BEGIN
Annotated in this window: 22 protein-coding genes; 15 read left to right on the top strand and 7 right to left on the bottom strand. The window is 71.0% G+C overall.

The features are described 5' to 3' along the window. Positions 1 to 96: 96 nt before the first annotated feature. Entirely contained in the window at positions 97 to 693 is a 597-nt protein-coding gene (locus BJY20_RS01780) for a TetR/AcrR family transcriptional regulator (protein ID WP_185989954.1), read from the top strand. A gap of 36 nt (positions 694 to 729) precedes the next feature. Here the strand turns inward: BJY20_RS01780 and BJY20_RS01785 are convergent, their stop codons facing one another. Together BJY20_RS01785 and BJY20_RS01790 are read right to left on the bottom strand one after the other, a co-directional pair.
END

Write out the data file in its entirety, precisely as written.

Annotated in this window: 22 protein-coding genes; 15 read left to right on the top strand and 7 right to left on the bottom strand. The window is 71.0% G+C overall.

The features are described 5' to 3' along the window. Positions 1 to 96: 96 nt before the first annotated feature. Entirely contained in the window at positions 97 to 693 is a 597-nt protein-coding gene (locus BJY20_RS01780) for a TetR/AcrR family transcriptional regulator (protein ID WP_185989954.1), read from the top strand. A gap of 36 nt (positions 694 to 729) precedes the next feature. Here the strand turns inward: BJY20_RS01780 and BJY20_RS01785 are convergent, their stop codons facing one another. Together BJY20_RS01785 and BJY20_RS01790 are read right to left on the bottom strand one after the other, a co-directional pair.